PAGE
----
Harry here is the article on the drivers side mirror obstruction with photos of comparison views of non obstruction models. It is a fact that Portland is extremely congested compounded with the weather can make it difficult to have full view of such crucial intersections, Its not like being out in the middle of New Mexico where all I have to worry about is a few tumble weeds blowing across the road. In the article is states that it is a $300 fix. I would think that we would want to use every tool in our tool box to make the 3000 bus series the most effecient and safest in the world. Looking forward to hearing from you soon on this critical safety hazard. Thank you, Dora J. Morgan 2667
70-year old Brooklyn Pedestrian is latest victim of fatal bus design
ATU has petitioned MTA, city, state to fix bus mirrors & “A” pillars that create huge blind spots leading to fatal pedestrian accidents
Washington, DC – The tragic death of 70-year old Brooklyn woman killed by a bus in a crosswalk highlights the dangerous problem of huge bus driver blind spots created by poor bus design says the Amalgamated Transit Union, which has called on the MTA, New York City and state to fix.
Roughly one pedestrian per week is killed by a transit bus in the United States. U.S. buses have huge left hand mirrors, mounted in critical sight lines that needlessly block the driver's vision and cause fatal pedestrian accidents. In fact, from the point of view of the bus driver, well over a dozen pedestrians may be hidden behind the massive "A" pillar and left side mirror at any given time. Unlike European buses, all U.S. transit buses (see photo of comparison) in service today ignore driver’s need for unobstructed view with several enormous and unnecessary blind spots, including poorly placed fare boxes and other design defects.
“Our thoughts and prayers go out to the family of this woman. But this tragic fatal accident did not have to happen,” said ATU International President Larry Hanley. “Crosswalks are the industry’s Achilles heel and blind spots for operators created by poor bus design are the reason why. Yet bus drivers are being unfairly blamed and even prosecuted for these preventable accidents.”
ATU has made numerous presentations to MTA, New York City and state officials demonstrating the problem of bus blind spots and how to fix it. The union has called for new buses with low mounted, reasonably sized left side mirrors and "A" pillars which allow operators, regardless of height, to adequately view pedestrians crossing in front of the bus and an overall drivers' area which eliminates blind spots to the greatest extent possible.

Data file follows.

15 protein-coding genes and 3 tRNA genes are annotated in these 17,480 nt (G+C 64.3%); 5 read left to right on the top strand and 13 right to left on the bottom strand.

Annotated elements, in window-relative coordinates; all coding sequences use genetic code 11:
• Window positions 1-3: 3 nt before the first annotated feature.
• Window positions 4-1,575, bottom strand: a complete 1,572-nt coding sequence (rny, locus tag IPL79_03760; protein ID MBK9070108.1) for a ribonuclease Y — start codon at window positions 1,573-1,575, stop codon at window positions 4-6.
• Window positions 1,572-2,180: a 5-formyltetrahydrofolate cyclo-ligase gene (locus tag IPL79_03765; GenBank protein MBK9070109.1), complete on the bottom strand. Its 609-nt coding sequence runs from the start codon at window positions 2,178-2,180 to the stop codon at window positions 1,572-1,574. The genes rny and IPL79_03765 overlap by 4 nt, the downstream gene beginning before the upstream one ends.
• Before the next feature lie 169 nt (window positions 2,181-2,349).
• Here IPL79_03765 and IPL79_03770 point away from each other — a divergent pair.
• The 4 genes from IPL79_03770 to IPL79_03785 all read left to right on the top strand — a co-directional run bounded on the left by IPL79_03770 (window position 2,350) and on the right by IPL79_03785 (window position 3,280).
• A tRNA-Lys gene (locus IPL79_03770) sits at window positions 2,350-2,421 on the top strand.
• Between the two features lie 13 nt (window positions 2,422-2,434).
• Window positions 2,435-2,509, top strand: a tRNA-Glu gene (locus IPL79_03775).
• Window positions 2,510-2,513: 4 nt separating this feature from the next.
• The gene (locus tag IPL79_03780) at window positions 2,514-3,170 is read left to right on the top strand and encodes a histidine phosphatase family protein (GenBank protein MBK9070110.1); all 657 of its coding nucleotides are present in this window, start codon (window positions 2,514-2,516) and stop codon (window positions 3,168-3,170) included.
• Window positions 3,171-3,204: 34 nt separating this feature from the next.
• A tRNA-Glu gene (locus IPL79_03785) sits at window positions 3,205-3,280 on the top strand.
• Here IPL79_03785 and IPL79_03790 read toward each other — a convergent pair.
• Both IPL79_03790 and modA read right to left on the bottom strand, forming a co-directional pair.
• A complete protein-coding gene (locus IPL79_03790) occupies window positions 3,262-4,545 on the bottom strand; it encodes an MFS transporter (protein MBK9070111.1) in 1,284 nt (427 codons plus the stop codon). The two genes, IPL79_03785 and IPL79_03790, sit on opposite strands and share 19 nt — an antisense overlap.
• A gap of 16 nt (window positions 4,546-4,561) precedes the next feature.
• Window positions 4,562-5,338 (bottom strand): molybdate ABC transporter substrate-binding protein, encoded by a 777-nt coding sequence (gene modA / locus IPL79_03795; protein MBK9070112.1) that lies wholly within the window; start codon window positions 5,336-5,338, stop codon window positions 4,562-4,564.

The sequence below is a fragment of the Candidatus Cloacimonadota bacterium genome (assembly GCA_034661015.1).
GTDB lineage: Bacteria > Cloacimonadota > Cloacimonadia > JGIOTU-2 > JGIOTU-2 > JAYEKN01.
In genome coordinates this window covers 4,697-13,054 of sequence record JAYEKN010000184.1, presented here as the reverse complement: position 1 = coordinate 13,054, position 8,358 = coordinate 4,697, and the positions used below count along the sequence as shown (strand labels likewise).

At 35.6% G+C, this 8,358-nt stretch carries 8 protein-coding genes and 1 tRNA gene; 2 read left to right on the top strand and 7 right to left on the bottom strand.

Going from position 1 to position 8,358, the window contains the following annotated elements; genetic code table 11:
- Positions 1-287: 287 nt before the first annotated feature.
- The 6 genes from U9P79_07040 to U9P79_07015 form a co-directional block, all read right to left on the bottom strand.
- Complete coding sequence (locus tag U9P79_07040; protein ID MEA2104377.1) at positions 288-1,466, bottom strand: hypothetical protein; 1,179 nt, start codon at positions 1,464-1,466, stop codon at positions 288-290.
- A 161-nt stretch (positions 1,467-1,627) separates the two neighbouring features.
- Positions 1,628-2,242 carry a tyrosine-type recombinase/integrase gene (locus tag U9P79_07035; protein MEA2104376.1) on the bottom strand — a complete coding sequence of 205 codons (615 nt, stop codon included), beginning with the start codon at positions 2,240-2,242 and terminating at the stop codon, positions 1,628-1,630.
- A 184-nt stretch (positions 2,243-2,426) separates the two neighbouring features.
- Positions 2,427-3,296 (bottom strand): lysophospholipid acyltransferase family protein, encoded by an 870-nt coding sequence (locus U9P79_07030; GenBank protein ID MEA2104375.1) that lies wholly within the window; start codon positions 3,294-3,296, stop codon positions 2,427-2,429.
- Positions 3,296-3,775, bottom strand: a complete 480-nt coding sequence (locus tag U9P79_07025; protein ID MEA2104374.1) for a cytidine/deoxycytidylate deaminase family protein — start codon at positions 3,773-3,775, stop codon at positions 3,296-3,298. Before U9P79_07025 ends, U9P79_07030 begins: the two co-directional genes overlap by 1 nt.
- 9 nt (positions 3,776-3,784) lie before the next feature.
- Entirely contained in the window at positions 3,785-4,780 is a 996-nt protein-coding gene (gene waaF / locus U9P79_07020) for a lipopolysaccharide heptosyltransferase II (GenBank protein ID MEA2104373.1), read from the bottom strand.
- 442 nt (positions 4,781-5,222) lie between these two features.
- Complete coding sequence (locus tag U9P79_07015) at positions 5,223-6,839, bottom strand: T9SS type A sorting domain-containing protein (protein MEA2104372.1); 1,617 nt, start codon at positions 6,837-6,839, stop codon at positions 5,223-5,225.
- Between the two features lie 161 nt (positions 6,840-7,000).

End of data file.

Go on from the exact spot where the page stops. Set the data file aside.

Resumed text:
"We engineered safe buses over half a century ago, only to trade safety for higher profit and lower cost. Europe has safe buses now,” Hanley continued. “The American public deserves no less today."
Transit systems from coast to coast continue to order buses with the flawed design of huge mirrors and massive “A” pillars and put them on the road. Bus operators have resorted to bobbing and weaving in their seat -- the "rock and roll" method – in an attempt to see around these massive pillars and mirrors. For the typical operator, leaning far enough to impede steering moves the eyes only half the width of some obstructions and many simply cannot move around freely in the seat around the huge steering wheel.
Despite the fact that the cost of liability far exceeds the cost of safe design, bus manufacturers - one of whom estimates the increase in build cost to eliminate the blind spots would be under $300 per bus - continues to produce and sell these dangerous buses.
“This senseless tragedy could have been prevented and the solution is staring the MTA, the city and state officials right in the face,” Hanley continued. “The American public deserves safety to come first and until U.S. transit agencies demand a change in the design of buses to remove the unnecessary blind spots like European buses, people will continue to die in these preventable accidents.”
Thank you Dora for your email.
I had an opportunity to speak with Brian Sherlock of ATU International recently about his work on bus mirrors. Brian has conducted extensive research on this issue, exploring the use of both hanging and low mounted mirrors and mirror size. I asked that he share his research with me, which I hope to received in the near future. His research will provide the Bus Operator Continuous Improvement Team (BOCIT) with a basis for evaluating the mirror configuration used in the current TriMet fleet and recommend a standard mirror type and size for all fleets. As I have said to you in the past, your input and participation on this task would be of great value.
The BOCIT will launch the bus mirror study during the December meeting. I look forward to your participation.